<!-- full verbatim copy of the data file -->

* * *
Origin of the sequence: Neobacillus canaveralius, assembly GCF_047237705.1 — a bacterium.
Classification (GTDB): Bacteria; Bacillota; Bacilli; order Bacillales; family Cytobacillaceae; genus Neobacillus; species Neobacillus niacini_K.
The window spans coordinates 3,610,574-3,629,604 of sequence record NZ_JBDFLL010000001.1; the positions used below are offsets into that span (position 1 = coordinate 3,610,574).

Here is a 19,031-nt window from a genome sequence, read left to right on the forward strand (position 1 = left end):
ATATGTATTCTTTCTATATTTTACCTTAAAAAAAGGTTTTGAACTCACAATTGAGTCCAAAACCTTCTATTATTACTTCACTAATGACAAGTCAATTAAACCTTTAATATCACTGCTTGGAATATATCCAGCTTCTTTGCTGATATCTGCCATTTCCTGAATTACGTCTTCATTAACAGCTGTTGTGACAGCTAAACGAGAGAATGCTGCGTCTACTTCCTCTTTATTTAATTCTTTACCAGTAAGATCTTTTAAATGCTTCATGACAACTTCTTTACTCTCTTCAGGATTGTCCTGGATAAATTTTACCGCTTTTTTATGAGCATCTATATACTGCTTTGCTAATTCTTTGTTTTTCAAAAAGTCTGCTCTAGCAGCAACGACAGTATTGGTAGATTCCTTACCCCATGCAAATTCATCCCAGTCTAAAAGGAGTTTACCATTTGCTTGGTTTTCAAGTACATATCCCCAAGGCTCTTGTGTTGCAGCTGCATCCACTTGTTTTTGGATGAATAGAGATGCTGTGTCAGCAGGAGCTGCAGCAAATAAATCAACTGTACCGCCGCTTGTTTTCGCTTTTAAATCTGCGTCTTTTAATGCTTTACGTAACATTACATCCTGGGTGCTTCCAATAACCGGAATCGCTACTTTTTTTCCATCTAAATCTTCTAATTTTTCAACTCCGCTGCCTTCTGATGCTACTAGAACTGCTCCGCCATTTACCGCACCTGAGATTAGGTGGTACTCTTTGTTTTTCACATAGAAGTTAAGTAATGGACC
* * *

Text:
Origin of the sequence: Neobacillus canaveralius, assembly GCF_047237705.1 — a bacterium.
Classification (GTDB): Bacteria; Bacillota; Bacilli; order Bacillales; family Cytobacillaceae; genus Neobacillus; species Neobacillus niacini_K.
The window spans coordinates 3,610,574-3,629,604 of sequence record NZ_JBDFLL010000001.1; the positions used below are offsets into that span (position 1 = coordinate 3,610,574).

Here is a 19,031-nt window from a genome sequence, read left to right on the forward strand (position 1 = left end):
ATATGTATTCTTTCTATATTTTACCTTAAAAAAAGGTTTTGAACTCACAATTGAGTCCAAAACCTTCTATTATTACTTCACTAATGACAAGTCAATTAAACCTTTAATATCACTGCTTGGAATATATCCAGCTTCTTTGCTGATATCTGCCATTTCCTGAATTACGTCTTCATTAACAGCTGTTGTGACAGCTAAACGAGAGAATGCTGCGTCTACTTCCTCTTTATTTAATTCTTTACCAGTAAGATCTTTTAAATGCTTCATGACAACTTCTTTACTCTCTTCAGGATTGTCCTGGATAAATTTTACCGCTTTTTTATGAGCATCTATATACTGCTTTGCTAATTCTTTGTTTTTCAAAAAGTCTGCTCTAGCAGCAACGACAGTATTGGTAGATTCCTTACCCCATGCAAATTCATCCCAGTCTAAAAGGAGTTTACCATTTGCTTGGTTTTCAAGTACATATCCCCAAGGCTCTTGTGTTGCAGCTGCATCCACTTGTTTTTGGATGAATAGAGATGCTGTGTCAGCAGGAGCTGCAGCAAATAAATCAACTGTACCGCCGCTTGTTTTCGCTTTTAAATCTGCGTCTTTTAATGCTTTACGTAACATTACATCCTGGGTGCTTCCAATAACCGGAATCGCTACTTTTTTTCCATCTAAATCTTCTAATTTTTCAACTCCGCTGCCTTCTGATGCTACTAGAACTGCTCCGCCATTTACCGCACCTGAGATTAGGTGGTACTCTTTGTTTTTCACATAGAAGTTAAGTAATGGACC